Without a doubt, travelling in Ladakh brought out the landscape photographer in me. It also made me wish I’d studied geology; I’m fascinated by what the richly coloured rock strata, the sharply eroded gorges, and the variations in shape and form of the mountains and valleys reveal.
One such landscape in the Zanskar mountain range near Lamayuru is known locally as Moonland - a vast expanse of rock formations created by the erosion of deposits from the bed of the glacial lake that was once here.
The road and the vehicle on the right hand side of this picture give an indication of scale of this strange geological phenomenon.
At sunset the etched and pockmarked granite stone glows golden yellow.
We were able to view Moonland from the Hangro Loops - a series of 18 tight hairpin bends on the Leh-Srinagar Highway.
There’s a choice between the ‘new road’ and the ‘old road’ at this point on the Highway. One advantage of the old road is that the tankers and heavy trucks prefer the shorter, (and frankly, less scary) new road. Our driver handled the bends calmly and skillfully, accelerating round the steep anti-clockwise ascents with confidence, despite the fact that the edge of the tarmac disintegrated into a vertical slope of fine scree descending to the road below.
Some sections of the road were still undergoing repair as we drove through.
Despite some initial nervousness about this section of the Leh-Srinagar Highway, we deliberately chose to travel up and down it several times over a couple of days, marvelling at this extraordinary feat of engineering and the striking landscapes.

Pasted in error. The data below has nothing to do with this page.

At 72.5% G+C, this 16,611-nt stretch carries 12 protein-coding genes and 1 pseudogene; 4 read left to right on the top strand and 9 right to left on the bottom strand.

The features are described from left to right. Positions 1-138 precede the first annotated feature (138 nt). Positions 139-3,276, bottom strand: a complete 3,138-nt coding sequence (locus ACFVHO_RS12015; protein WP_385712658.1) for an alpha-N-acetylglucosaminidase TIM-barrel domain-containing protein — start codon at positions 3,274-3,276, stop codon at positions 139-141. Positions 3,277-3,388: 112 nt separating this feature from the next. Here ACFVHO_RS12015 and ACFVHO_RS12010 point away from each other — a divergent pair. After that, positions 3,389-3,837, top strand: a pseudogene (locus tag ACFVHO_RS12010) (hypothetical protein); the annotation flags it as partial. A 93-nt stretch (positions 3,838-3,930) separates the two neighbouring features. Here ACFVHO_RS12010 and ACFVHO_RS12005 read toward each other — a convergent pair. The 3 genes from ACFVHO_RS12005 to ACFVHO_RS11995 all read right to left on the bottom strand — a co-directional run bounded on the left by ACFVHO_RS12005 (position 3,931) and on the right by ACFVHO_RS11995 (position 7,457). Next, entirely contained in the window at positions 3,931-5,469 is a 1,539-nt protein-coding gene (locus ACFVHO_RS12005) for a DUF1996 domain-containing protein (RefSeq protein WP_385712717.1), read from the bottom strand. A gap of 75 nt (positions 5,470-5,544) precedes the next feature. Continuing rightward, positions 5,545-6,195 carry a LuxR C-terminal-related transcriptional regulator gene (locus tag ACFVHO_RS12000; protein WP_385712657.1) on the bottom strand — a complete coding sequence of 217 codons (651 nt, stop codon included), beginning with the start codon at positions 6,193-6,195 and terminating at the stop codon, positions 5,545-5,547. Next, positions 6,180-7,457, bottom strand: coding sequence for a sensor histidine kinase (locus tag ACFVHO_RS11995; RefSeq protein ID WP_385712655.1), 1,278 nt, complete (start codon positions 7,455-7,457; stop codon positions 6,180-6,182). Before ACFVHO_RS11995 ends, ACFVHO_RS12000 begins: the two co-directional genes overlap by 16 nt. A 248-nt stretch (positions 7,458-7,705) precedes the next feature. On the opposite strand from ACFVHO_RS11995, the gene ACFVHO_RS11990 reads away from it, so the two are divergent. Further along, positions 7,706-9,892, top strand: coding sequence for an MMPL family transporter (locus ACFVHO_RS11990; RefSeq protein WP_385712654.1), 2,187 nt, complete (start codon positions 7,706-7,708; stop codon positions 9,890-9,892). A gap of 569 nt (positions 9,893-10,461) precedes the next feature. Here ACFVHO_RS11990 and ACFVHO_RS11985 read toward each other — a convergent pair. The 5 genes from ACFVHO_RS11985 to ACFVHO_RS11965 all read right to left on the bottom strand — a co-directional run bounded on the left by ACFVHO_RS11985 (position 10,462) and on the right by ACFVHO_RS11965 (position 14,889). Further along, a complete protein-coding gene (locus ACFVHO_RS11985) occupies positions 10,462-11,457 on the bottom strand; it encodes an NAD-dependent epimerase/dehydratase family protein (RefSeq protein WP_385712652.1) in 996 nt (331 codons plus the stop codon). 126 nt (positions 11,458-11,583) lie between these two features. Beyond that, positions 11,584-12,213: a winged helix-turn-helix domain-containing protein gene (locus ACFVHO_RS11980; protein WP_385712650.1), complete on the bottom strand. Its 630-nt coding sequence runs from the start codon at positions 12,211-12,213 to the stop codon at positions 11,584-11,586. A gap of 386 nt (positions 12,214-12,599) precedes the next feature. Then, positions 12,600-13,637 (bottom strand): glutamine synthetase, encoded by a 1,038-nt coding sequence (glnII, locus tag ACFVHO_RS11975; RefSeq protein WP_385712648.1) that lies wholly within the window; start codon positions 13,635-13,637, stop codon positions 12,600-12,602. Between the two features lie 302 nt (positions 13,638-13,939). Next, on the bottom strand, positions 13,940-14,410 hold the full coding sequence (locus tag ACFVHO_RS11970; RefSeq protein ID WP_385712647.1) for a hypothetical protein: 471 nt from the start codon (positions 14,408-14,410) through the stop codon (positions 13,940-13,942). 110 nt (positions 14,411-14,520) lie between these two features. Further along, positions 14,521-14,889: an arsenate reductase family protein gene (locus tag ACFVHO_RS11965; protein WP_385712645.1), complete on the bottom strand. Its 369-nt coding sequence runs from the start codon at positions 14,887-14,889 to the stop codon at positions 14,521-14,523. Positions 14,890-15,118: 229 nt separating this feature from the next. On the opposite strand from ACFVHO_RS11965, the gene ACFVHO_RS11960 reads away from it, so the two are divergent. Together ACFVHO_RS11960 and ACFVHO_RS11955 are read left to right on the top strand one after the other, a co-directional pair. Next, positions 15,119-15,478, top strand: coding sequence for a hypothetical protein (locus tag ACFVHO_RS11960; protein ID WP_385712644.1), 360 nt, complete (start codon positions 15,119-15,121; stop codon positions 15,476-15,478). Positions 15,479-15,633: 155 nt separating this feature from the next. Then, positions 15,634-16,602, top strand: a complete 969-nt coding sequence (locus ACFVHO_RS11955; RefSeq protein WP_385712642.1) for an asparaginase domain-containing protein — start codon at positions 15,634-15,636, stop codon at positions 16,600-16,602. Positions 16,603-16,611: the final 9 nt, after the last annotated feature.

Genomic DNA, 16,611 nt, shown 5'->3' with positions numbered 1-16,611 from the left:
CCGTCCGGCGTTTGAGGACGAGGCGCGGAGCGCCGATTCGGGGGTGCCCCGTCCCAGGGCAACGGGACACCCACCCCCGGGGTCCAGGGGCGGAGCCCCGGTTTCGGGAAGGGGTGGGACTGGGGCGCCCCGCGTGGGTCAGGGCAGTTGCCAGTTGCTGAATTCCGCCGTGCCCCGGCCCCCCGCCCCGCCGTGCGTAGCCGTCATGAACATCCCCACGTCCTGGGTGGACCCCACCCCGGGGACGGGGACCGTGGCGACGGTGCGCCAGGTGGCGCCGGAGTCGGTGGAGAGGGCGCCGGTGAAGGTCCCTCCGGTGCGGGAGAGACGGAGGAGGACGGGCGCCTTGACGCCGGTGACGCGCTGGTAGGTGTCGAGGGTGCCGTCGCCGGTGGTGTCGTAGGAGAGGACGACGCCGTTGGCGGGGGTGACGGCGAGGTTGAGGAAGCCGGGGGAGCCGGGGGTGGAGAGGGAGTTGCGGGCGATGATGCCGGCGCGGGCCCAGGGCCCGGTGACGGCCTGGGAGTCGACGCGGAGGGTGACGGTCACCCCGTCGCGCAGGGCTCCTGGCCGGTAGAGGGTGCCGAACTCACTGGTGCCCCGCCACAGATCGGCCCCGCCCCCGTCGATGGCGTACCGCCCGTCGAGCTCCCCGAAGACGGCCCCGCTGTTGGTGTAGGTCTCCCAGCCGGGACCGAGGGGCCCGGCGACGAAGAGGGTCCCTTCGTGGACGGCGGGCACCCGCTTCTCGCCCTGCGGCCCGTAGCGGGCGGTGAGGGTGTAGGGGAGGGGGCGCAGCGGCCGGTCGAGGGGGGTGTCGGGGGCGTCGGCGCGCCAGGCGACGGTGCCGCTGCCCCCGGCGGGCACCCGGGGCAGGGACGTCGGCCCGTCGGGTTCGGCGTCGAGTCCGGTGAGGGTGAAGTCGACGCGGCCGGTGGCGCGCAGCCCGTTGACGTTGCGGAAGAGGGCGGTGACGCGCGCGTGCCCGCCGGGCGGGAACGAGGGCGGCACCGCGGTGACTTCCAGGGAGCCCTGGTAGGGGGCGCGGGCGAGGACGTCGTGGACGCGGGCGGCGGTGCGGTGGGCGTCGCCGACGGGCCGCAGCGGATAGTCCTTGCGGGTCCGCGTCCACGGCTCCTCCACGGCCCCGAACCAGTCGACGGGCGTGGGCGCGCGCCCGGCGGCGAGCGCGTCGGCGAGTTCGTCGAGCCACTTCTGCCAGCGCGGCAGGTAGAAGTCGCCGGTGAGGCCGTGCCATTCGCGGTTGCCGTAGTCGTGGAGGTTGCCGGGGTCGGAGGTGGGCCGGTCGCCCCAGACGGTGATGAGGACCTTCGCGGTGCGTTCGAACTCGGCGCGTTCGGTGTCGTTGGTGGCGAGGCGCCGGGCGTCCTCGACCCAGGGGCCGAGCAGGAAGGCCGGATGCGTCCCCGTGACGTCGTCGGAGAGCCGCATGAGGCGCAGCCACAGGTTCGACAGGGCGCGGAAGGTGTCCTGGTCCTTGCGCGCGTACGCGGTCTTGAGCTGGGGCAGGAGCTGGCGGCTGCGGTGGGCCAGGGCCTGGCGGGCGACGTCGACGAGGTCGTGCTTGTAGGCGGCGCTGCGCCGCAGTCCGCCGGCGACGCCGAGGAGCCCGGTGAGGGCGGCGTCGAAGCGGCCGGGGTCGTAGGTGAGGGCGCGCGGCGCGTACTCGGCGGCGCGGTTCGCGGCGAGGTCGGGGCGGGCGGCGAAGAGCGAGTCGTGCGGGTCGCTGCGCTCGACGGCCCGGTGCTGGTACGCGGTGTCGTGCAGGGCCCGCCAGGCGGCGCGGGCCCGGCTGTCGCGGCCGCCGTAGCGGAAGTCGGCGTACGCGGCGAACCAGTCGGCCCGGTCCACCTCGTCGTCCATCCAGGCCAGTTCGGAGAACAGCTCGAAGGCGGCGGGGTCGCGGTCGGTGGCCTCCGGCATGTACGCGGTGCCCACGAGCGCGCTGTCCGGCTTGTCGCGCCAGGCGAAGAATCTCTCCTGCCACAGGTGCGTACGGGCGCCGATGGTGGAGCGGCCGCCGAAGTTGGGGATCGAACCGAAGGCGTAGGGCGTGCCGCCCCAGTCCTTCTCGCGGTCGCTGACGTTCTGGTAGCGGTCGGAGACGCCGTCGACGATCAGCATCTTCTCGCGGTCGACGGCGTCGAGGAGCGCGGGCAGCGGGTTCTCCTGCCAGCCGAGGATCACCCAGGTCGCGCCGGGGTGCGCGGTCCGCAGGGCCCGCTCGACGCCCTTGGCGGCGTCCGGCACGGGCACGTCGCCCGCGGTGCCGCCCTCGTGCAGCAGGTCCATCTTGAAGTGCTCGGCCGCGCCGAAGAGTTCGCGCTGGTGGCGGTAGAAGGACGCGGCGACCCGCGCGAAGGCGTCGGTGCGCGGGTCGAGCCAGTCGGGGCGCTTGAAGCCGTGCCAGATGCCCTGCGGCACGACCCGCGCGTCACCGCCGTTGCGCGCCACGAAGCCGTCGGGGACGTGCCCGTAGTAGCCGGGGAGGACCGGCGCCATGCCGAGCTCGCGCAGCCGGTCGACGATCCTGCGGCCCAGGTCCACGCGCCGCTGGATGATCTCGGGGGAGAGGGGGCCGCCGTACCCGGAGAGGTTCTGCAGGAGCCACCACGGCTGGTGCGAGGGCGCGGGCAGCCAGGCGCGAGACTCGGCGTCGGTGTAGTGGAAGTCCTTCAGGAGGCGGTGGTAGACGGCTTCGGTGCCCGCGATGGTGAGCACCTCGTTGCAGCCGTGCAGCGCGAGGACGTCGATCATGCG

The first sighting of Lamayuru gompa (monastery), as we rounded a sharp hairpin bend on the Leh-Srinagar highway, didn’t disappoint in its drama. We arrived at sunrise, after another 4am wake-up call. (I wish I could say that I became accustomed to early starts on this trip, but I think my bodyclock is wired in such a way that I’ll always find them challenging!)
The monastery seemed strangely deserted, but an elderly monk obligingly unlocked a few doors and showed us round.
He pretended to be camera-shy, but I think he was secretly enjoying all the attention. The fact that there was no one else around meant I could take some photos of interior details without being disturbed, albeit in very low-light conditions.
I love the decorative detail on these traditional musical instruments:
The intensity of the colours inside the temples is astonishing.
This is one of the most astonishing sights in Ladakh - the green waters of the Zanskar River flowing into the Indus. The confluence of these two great rivers is seen here from one of Ladakh’s most historic and dramatic roads, the Leh-Srinagar highway, which we followed through the deep river gorge between the Zanskar and Ladakh mountain ranges.
The bridge in the distance and the speck of a vehicle on the far side of the river give a sense of scale.
The Leh-Srinagar highway took us North-West of Leh, towards the Zanskar mountains and to some of the most important and ancient gompas in Ladakh, of which more in the next post.
From the highway, Basgo gompa and the castle ruins perch majestically on the mountainside above an oasis of poplar trees and meticulously planted crops.
That night we checked in to the charming Ule Ethnic Resort in Uleytokpo, near Alchi. Each well-appointed bungalow has a private verandah and a river view.
And there was room service; a chilled beer before dinner was inevitable.
There are considerably worse views to contemplate, I thought, as I crawled out of my tent after a fitful night’s sleep at 4,500m on the shores of Tso Kar.
This remote and beautiful spot in the Changtang Plateau had been ‘home’ for just one night.
I wondered what happened to the owner of this abandoned boot I found near our camp….
But this picture is crying out for a caption, and wins the prize for the ‘comedy shot’ of the whole trip.
The journey back to Leh took us across the Taglang La Pass, one of the high mountain passes for which Ladakh is famous. Reaching an altitude of 5,328m at its highest point, it claims to be the second highest passable road in the world.
These passes are only accessible during the summer months; at the top the road was still being cleared of snow.